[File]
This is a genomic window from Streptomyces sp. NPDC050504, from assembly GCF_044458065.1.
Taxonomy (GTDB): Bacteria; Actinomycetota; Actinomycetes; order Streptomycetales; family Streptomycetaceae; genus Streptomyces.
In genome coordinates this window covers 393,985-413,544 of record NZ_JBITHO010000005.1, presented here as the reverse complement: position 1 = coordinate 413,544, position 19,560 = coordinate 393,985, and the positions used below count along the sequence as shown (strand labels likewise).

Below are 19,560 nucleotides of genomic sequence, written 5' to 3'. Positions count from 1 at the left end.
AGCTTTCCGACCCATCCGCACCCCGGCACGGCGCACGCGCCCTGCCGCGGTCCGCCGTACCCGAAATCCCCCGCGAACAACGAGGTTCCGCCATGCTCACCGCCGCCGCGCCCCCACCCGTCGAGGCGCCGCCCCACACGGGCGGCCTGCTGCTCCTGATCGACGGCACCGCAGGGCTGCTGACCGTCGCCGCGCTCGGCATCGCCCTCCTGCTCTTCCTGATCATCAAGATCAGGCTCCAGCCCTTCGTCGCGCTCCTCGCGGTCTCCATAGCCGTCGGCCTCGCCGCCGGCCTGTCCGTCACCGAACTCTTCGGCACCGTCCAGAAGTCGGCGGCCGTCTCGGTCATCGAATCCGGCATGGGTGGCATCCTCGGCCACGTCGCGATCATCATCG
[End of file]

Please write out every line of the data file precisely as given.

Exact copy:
This is a genomic window from Streptomyces sp. NPDC050504, from assembly GCF_044458065.1.
Taxonomy (GTDB): Bacteria; Actinomycetota; Actinomycetes; order Streptomycetales; family Streptomycetaceae; genus Streptomyces.
In genome coordinates this window covers 393,985-413,544 of record NZ_JBITHO010000005.1, presented here as the reverse complement: position 1 = coordinate 413,544, position 19,560 = coordinate 393,985, and the positions used below count along the sequence as shown (strand labels likewise).

Below are 19,560 nucleotides of genomic sequence, written 5' to 3'. Positions count from 1 at the left end.
AGCTTTCCGACCCATCCGCACCCCGGCACGGCGCACGCGCCCTGCCGCGGTCCGCCGTACCCGAAATCCCCCGCGAACAACGAGGTTCCGCCATGCTCACCGCCGCCGCGCCCCCACCCGTCGAGGCGCCGCCCCACACGGGCGGCCTGCTGCTCCTGATCGACGGCACCGCAGGGCTGCTGACCGTCGCCGCGCTCGGCATCGCCCTCCTGCTCTTCCTGATCATCAAGATCAGGCTCCAGCCCTTCGTCGCGCTCCTCGCGGTCTCCATAGCCGTCGGCCTCGCCGCCGGCCTGTCCGTCACCGAACTCTTCGGCACCGTCCAGAAGTCGGCGGCCGTCTCGGTCATCGAATCCGGCATGGGTGGCATCCTCGGCCACGTCGCGATCATCATCG